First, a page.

“We should ask ourselves, why are they fighting this hard to keep those dollars away from our kids?” asked Angus Thompson, one of the original plaintiffs in the long-running Leandro case.
North Carolina’s top Republicans filed a motion with the state Supreme Court this week to block the distribution of new education funding tied to the long-running Leandro case.
The plaintiffs in the case, which was first filed in 1994, want to improve educational opportunities by forcing the legislature to increase funding for public schools.
In November, the previously Democratic-majority North Carolina Supreme Court ordered the state to comply and transfer funds to enact the Leandro plan. The court directed a new trial judge in the case to determine how much money the schools receive and called on the state controller to distribute the funds despite Republicans’ opposition.
That state Supreme Court ruling found that the North Carolina constitution guarantees every child the right to a sound basic education, which takes precedence over the legislature’s control over state funds. It was the third time the state’s highest court sided with plaintiffs in the case and found that North Carolina isn’t meeting its constitutional duties to adequately educate children.
The Leandro improvement plan requires $1.75 billion in new funding during its second and third years, but the state budget lawmakers approved last year provided only about half that amount, according to estimates.
The first hearing to decide how much additional money spent is set to take place March 10 in Raleigh.
But now, House Speaker Tim Moore and Senate Leader Phil Berger are asking the Court—which is now composed of five Republicans and two Democrats following the November elections—to effectively overturn the Leandro ruling by reinstating a prior Appeals Court order blocking the transfer of new funds.
In a surprise, state Controller Nels Roseland has also filed his own motion asking the Court to block the transfer of any funds. In the filing, Roseland’s attorney questions whether the Court has jurisdiction over the state controller and whether his office could be liable for distributing funds without the approval of the legislature.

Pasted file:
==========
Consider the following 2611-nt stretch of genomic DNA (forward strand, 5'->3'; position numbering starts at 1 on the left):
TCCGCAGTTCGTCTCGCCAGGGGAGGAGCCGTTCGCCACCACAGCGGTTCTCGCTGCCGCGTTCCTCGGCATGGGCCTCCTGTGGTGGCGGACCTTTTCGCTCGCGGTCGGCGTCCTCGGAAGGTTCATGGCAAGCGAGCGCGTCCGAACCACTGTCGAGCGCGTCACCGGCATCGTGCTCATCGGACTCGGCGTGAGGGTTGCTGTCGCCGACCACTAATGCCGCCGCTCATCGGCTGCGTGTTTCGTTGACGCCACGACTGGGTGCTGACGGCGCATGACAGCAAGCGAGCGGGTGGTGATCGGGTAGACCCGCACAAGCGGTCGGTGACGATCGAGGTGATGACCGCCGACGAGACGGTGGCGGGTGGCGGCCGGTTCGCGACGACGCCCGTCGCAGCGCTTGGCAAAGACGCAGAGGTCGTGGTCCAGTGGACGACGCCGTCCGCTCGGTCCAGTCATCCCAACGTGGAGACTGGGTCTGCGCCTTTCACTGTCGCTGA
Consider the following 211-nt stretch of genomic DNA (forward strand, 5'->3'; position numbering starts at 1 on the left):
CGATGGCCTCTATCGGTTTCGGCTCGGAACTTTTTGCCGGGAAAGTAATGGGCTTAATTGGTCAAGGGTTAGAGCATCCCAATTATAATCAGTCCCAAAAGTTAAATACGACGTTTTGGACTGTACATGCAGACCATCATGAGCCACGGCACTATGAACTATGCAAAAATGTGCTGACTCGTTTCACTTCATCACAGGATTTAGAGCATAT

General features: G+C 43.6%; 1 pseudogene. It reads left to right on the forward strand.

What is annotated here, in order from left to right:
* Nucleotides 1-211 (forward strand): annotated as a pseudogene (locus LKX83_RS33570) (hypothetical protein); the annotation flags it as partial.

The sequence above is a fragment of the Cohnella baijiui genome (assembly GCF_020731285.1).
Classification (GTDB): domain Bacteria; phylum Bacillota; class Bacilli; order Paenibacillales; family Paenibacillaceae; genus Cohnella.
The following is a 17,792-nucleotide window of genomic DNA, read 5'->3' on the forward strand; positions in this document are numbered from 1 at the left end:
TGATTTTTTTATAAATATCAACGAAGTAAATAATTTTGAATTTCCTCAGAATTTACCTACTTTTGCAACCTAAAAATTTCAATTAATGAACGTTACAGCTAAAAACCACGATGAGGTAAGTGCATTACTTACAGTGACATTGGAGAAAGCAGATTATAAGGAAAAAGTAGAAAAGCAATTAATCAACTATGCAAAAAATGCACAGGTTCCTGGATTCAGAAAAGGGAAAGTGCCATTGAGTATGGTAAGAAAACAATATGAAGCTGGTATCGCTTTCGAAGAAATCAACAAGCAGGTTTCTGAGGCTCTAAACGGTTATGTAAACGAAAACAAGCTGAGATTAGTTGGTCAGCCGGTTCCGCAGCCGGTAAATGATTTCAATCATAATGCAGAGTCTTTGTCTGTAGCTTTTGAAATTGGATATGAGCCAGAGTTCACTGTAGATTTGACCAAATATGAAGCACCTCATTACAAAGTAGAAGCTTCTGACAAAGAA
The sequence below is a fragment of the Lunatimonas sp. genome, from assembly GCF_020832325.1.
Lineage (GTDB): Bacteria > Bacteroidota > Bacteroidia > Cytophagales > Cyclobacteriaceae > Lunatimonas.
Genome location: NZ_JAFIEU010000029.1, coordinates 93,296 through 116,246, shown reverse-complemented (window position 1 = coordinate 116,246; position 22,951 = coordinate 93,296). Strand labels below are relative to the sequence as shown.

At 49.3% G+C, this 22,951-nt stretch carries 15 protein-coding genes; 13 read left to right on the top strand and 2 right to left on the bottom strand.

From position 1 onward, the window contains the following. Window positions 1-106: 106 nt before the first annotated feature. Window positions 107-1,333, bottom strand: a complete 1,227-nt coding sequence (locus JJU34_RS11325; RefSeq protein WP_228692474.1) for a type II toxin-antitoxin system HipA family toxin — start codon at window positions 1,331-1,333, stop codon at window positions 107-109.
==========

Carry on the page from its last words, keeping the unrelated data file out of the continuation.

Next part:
Gov. Roy Cooper, who appointed Roseland, issued a statement to the News & Observer, blasting the efforts to block the transfer of funds.
“Republican legislative leaders and the Controller are grasping frivolously at legal straws to dodge their constitutional duty,” Cooper said. “This is a baseless attack to delay action and avoid doing what’s right for North Carolina schoolchildren.”
Educational advocates also criticized the efforts to reverse the ruling and block additional funding.
In a press release, Every Child NC called the motions an “unimaginable effort in order to deny North Carolina’s students access to the bare minimum educational standards promised to them under our State Constitution.”
The organization cited North Carolina’s dismal education funding—which ranks 48th in the nation—and ongoing teacher shortages, mental health challenges, and growing racial and academic opportunity gaps as just some of the reasons more funding is needed.
“It’s unacceptable that elected officials would go to such extremes to deny our kids their basic education rights,” added Letha Muhammad, co-executive director of the Raleigh-based Education Justice Alliance. “It’s time for lawmakers to do their job and release the funds for Leandro mandated by our constitution.”
Other advocates highlighted the increasingly partisan actions of the state Supreme Court, warning that the erosion of an independent judicial system and the setting aside of legal precedent posed a grave threat to democracy.
“Our State Supreme Court has ruled on Leandro three times during the course of this long standing battle to finally uphold our own constitutional obligation to our children,” said Marcus Bass, deputy director of the North Carolina Black Alliance. “To roll back those gains now would be unacceptable.”
Angus Thompson, one of the original Leandro plaintiffs from Robeson county, also criticized the effort, criticizing it as an attack on North Carolina’s children.
“We should ask ourselves, why are they fighting this hard to keep those dollars away from our kids?” Thompson asked. “We have the money, we have the comprehensive plan and every parent in our state will tell you that we also have the need. I call on every decent North Carolinian who still believes our children are worth fighting for to stand up against this latest attack against them.”